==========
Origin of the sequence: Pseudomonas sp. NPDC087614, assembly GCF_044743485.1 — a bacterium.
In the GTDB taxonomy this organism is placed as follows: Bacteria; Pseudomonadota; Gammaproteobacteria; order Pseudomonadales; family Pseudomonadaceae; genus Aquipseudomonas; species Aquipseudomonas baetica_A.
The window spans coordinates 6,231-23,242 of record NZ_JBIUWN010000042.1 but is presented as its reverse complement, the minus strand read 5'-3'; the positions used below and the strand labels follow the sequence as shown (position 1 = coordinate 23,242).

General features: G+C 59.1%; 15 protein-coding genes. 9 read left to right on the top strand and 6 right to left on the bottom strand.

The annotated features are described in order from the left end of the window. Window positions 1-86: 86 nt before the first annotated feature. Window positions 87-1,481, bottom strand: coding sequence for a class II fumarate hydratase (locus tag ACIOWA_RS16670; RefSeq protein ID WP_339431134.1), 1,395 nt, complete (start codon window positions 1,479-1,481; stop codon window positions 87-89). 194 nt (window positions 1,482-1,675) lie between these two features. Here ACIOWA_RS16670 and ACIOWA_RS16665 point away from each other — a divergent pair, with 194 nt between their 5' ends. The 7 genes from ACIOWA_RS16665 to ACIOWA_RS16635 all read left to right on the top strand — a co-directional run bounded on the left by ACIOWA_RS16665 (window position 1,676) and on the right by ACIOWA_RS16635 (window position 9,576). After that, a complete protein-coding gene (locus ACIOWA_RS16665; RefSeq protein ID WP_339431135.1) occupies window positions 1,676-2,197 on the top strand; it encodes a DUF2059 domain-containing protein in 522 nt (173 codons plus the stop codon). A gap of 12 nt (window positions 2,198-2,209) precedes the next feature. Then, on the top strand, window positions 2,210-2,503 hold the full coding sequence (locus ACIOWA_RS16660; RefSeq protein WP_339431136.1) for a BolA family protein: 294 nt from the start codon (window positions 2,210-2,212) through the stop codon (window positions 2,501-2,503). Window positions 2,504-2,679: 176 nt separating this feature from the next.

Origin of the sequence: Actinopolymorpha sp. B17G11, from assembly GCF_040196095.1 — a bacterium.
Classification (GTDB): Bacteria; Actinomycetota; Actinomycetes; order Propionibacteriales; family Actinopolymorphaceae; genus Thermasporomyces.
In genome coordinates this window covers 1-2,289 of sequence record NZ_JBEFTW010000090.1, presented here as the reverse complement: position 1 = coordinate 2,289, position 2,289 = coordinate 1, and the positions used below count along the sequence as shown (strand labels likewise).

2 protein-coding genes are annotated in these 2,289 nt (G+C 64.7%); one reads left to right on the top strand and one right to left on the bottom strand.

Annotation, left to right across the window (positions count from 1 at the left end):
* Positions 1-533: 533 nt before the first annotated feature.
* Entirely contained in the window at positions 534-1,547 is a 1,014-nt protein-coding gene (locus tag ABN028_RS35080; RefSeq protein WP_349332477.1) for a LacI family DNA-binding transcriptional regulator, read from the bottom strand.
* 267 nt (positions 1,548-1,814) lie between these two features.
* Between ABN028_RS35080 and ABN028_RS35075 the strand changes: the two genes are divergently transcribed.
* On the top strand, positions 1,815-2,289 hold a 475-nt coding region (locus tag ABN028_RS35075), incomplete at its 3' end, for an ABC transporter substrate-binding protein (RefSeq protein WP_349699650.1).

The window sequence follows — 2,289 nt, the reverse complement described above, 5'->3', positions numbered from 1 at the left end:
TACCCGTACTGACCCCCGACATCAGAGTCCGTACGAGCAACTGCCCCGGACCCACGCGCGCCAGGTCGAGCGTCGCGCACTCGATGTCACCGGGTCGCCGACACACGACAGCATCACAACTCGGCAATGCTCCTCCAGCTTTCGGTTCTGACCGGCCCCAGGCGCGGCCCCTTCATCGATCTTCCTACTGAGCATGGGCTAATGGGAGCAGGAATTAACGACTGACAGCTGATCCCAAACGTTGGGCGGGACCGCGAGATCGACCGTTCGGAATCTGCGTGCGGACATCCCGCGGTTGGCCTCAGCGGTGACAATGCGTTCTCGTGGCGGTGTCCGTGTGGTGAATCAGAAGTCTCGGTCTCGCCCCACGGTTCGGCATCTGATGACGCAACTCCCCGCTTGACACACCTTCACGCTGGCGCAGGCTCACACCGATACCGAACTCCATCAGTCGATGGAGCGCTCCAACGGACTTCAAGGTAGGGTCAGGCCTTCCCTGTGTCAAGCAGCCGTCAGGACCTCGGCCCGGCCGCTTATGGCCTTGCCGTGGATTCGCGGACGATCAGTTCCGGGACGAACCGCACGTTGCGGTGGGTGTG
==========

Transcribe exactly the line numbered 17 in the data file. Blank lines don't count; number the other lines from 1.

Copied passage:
TACCCGTACTGACCCCCGACATCAGAGTCCGTACGAGCAACTGCCCCGGACCCACGCGCGCCAGGTCGAGCGTCGCGCACTCGATGTCACCGGGTCGCCGACACACGACAGCATCACAACTCGGCAATGCTCCTCCAGCTTTCGGTTCTGACCGGCCCCAGGCGCGGCCCCTTCATCGATCTTCCTACTGAGCATGGGCTAATGGGAGCAGGAATTAACGACTGACAGCTGATCCCAAACGTTGGGCGGGACCGCGAGATCGACCGTTCGGAATCTGCGTGCGGACATCCCGCGGTTGGCCTCAGCGGTGACAATGCGTTCTCGTGGCGGTGTCCGTGTGGTGAATCAGAAGTCTCGGTCTCGCCCCACGGTTCGGCATCTGATGACGCAACTCCCCGCTTGACACACCTTCACGCTGGCGCAGGCTCACACCGATACCGAACTCCATCAGTCGATGGAGCGCTCCAACGGACTTCAAGGTAGGGTCAGGCCTTCCCTGTGTCAAGCAGCCGTCAGGACCTCGGCCCGGCCGCTTATGGCCTTGCCGTGGATTCGCGGACGATCAGTTCCGGGACGAACCGCACGTTGCGGTGGGTGTG